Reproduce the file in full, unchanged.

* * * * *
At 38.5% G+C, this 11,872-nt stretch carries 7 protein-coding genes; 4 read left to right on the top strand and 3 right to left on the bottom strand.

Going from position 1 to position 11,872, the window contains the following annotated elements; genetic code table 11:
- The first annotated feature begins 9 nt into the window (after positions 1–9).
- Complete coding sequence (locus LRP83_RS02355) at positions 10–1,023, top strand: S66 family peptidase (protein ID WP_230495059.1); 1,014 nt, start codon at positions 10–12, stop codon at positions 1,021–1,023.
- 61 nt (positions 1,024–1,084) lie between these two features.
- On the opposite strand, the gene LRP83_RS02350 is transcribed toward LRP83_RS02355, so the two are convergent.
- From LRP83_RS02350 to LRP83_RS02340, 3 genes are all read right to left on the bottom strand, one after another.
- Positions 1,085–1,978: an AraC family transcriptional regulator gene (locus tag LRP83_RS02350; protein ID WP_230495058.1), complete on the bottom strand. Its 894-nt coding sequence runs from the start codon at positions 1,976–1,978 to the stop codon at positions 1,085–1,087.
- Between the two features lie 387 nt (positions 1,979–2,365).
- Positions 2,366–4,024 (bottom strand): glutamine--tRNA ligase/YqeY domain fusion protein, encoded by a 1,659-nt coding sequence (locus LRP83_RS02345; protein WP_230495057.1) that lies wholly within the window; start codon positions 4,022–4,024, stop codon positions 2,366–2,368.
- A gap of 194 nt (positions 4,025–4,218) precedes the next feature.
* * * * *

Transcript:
At 38.5% G+C, this 11,872-nt stretch carries 7 protein-coding genes; 4 read left to right on the top strand and 3 right to left on the bottom strand.

Going from position 1 to position 11,872, the window contains the following annotated elements; genetic code table 11:
- The first annotated feature begins 9 nt into the window (after positions 1–9).
- Complete coding sequence (locus LRP83_RS02355) at positions 10–1,023, top strand: S66 family peptidase (protein ID WP_230495059.1); 1,014 nt, start codon at positions 10–12, stop codon at positions 1,021–1,023.
- 61 nt (positions 1,024–1,084) lie between these two features.
- On the opposite strand, the gene LRP83_RS02350 is transcribed toward LRP83_RS02355, so the two are convergent.
- From LRP83_RS02350 to LRP83_RS02340, 3 genes are all read right to left on the bottom strand, one after another.
- Positions 1,085–1,978: an AraC family transcriptional regulator gene (locus tag LRP83_RS02350; protein ID WP_230495058.1), complete on the bottom strand. Its 894-nt coding sequence runs from the start codon at positions 1,976–1,978 to the stop codon at positions 1,085–1,087.
- Between the two features lie 387 nt (positions 1,979–2,365).
- Positions 2,366–4,024 (bottom strand): glutamine--tRNA ligase/YqeY domain fusion protein, encoded by a 1,659-nt coding sequence (locus LRP83_RS02345; protein WP_230495057.1) that lies wholly within the window; start codon positions 4,022–4,024, stop codon positions 2,366–2,368.
- A gap of 194 nt (positions 4,025–4,218) precedes the next feature.